It’s been a while since I last posted. I could blame many things: the inclement weather, lethargy, started working on a book, getting back into some more serious piano practice, the concern about the fires back in Santa Cruz, the realisation that Covid 19 is here to stay for a while, etc., etc.

The hills encroach on the road

But last week I just happened to watch a YouTube video of a guy hiking in the Cliviger Gorge, the valley the connects Todmorden to Burnley. I’d watched a couple of his homemade videos before, mostly around the Calder Valley, so this was a new area for me, and it showed a ruined chapel at Shore, near Cornholme. The roof is off, walls are missing, it’s perched on the edge of a cliff, and it’s difficult to get to. What more could I ask? The perfect place for exploration.

Former mill in the valley bottom

So my first step into the valley came last week when I took the Burnley bus as far as Cornholme and then just followed the road back down into Todmorden. Though I’d travelled along this 8 mile valley by train and bus before I’d never walked through it. A few derelict mills are wedged in the valley bottom which, like the Calder Valley forms a very narrow channel for a road, a railway line, a river, and a few small communities.

All that remains of Cornholme church

In fact the lower end of the valley is narrower than the Calder valley in Hebden Bridge and some of the terraces of houses are only around 4 houses long on either side of the main road. Unlike Hebden Bridge few houses are perched on the valley sides because the land here is notoriously unstable. The valley sides appear to be full of hummocks, caused by landslides over the millenia. A little coal mining was done, some iron smelting and then the textile mills took over during the industrial revolution. I passed a lane heading steeply upwards signposted to Shore but I wanted to do more research before heading up to the ruined chapel.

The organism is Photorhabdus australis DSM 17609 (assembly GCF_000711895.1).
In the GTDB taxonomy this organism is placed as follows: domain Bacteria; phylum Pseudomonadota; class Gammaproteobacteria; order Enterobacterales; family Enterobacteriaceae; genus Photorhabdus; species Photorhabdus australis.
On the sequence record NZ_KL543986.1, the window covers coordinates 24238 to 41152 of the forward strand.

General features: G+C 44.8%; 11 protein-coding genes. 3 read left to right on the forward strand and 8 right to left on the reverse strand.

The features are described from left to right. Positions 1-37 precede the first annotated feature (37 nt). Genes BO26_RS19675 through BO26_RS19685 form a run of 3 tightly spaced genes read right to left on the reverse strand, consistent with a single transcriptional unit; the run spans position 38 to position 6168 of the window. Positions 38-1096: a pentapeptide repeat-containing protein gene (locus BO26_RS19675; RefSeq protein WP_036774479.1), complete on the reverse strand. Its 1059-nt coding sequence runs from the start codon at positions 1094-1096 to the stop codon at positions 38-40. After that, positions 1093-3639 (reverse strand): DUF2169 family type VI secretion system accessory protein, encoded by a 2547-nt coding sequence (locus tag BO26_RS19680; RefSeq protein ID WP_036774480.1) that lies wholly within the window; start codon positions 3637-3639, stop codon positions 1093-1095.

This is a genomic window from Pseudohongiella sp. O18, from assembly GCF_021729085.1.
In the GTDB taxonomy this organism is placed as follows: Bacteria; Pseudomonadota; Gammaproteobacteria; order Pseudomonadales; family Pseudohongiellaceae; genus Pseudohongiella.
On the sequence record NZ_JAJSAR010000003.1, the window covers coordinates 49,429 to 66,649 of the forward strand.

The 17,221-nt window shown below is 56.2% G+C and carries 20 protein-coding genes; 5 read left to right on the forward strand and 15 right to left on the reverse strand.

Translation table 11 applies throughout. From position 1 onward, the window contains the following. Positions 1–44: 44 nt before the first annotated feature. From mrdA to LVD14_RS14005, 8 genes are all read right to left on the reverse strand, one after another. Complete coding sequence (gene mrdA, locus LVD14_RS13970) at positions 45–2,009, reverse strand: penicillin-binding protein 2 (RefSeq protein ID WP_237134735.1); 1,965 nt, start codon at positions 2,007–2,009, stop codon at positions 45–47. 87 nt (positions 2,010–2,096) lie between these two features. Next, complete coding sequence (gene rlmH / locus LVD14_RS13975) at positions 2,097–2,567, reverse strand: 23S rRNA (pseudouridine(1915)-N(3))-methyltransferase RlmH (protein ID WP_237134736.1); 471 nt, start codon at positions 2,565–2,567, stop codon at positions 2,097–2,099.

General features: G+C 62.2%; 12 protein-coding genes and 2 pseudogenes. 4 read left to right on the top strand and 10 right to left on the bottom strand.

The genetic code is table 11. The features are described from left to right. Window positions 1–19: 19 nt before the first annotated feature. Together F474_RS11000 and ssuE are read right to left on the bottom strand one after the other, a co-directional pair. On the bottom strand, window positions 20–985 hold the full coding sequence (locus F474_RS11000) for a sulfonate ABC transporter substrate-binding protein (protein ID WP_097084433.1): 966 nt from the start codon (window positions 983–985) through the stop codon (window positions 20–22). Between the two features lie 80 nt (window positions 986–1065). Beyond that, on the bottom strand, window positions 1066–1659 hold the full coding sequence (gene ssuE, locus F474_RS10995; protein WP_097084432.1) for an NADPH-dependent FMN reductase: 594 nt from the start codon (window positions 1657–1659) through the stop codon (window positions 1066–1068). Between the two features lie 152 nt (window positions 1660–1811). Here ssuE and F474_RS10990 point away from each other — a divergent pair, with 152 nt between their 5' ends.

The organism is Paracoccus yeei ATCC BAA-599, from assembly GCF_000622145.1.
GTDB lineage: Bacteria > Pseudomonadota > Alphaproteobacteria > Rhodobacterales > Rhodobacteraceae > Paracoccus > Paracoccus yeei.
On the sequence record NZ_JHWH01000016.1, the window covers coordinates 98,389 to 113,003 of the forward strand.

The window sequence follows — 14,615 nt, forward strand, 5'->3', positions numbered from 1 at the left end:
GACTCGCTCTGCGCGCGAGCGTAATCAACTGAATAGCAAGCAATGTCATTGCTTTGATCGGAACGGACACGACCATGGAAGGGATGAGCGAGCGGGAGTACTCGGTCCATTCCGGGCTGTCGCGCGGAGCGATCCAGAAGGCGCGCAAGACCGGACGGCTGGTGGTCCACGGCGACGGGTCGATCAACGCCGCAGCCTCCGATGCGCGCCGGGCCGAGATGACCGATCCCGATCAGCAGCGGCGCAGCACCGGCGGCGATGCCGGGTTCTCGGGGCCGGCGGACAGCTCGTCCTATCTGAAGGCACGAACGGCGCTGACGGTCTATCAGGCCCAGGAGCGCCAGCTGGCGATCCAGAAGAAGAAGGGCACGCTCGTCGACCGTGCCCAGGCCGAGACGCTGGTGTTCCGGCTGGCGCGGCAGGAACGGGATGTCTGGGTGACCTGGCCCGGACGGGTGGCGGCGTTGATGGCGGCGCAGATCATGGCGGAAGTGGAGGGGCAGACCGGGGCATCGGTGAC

Colour in the garden

Arriving back on the outskirts of Tod I came to an imposing gateway leading into a densely wooded area. Big signs saying police cameras, dog patrol, hazardous to your health, razor wire made me inquisitive and on researching when I got home I found that the drive once led to Todmorden’s most famous hotel which was the victim of arson and now lies derelict.

I passed the Hare and Hounds and Jack’s Place, 2 pubs that my ancestors had kept years ago, then past Centre Vale Park, one of the few flat areas of land in the area. The River Calder rises in the hills above the Cliviger Gorge, part of it heading into Yorkshire and past into Lancashire. Bob Gaunt and Annie Harrison who I worked with on the aging Project at Manchester Uni are currently tracing the Yorkshire Calder from its source to the sea.

A victim of Covid 19?

What lies beyond? Scaitcliffe Hall Hotel & Restaurant Originally the seat of the Crossley dynasty, Scaitcliffe Hall can be traced to the middle of the fourteenth century. The Crossleys, local landowners and latterly magistrates, remodeled the hall over five centuries, constructing the present hall in 1821. The Scaitcliffe armoury and museum was a Lancashire country house museum, formed by two generations of the Crossley family of Scaitcliffe Hall, Todmorden c.1810–40, and dispersed at auction in Leeds in 1892. But details of the works in the collection, bound into seven folio volumes, along with an index volume to the entire collection, survived in collateral descent until 2011 when the last owner died. 

Built in a Tudor fashion with a porch, mullions and leaded lights, the building still incorporates some of its earlier materials, in particular the numerous stained-glass windows in the Garden Room and the large rear window of the main stairwell. More info and photo of the house in its heyday: